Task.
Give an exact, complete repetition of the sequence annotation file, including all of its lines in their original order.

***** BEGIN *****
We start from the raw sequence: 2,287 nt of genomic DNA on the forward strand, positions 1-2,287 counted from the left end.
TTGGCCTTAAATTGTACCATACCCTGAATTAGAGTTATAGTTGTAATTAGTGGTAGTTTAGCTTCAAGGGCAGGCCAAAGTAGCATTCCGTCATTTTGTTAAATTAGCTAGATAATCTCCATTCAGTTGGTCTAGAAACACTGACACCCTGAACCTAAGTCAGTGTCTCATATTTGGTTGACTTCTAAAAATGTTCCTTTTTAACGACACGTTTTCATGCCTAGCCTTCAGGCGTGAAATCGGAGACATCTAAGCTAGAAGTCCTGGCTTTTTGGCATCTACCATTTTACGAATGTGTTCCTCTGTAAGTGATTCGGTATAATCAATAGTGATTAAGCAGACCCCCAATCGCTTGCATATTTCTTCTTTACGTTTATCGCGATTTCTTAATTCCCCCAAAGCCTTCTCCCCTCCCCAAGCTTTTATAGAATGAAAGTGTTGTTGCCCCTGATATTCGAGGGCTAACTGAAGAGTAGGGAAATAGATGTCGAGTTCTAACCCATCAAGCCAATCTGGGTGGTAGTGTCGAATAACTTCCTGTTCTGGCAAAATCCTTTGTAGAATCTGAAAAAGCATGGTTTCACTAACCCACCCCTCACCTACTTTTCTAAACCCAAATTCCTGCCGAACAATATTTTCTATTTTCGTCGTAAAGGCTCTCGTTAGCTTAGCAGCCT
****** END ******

We start from the raw sequence: 2,287 nt of genomic DNA on the forward strand, positions 1-2,287 counted from the left end.
TTGGCCTTAAATTGTACCATACCCTGAATTAGAGTTATAGTTGTAATTAGTGGTAGTTTAGCTTCAAGGGCAGGCCAAAGTAGCATTCCGTCATTTTGTTAAATTAGCTAGATAATCTCCATTCAGTTGGTCTAGAAACACTGACACCCTGAACCTAAGTCAGTGTCTCATATTTGGTTGACTTCTAAAAATGTTCCTTTTTAACGACACGTTTTCATGCCTAGCCTTCAGGCGTGAAATCGGAGACATCTAAGCTAGAAGTCCTGGCTTTTTGGCATCTACCATTTTACGAATGTGTTCCTCTGTAAGTGATTCGGTATAATCAATAGTGATTAAGCAGACCCCCAATCGCTTGCATATTTCTTCTTTACGTTTATCGCGATTTCTTAATTCCCCCAAAGCCTTCTCCCCTCCCCAAGCTTTTATAGAATGAAAGTGTTGTTGCCCCTGATATTCGAGGGCTAACTGAAGAGTAGGGAAATAGATGTCGAGTTCTAACCCATCAAGCCAATCTGGGTGGTAGTGTCGAATAACTTCCTGTTCTGGCAAAATCCTTTGTAGAATCTGAAAAAGCATGGTTTCACTAACCCACCCCTCACCTACTTTTCTAAACCCAAATTCCTGCCGAACAATATTTTCTATTTTCGTCGTAAAGGCTCTCGTTAGCTTAGCAGCCT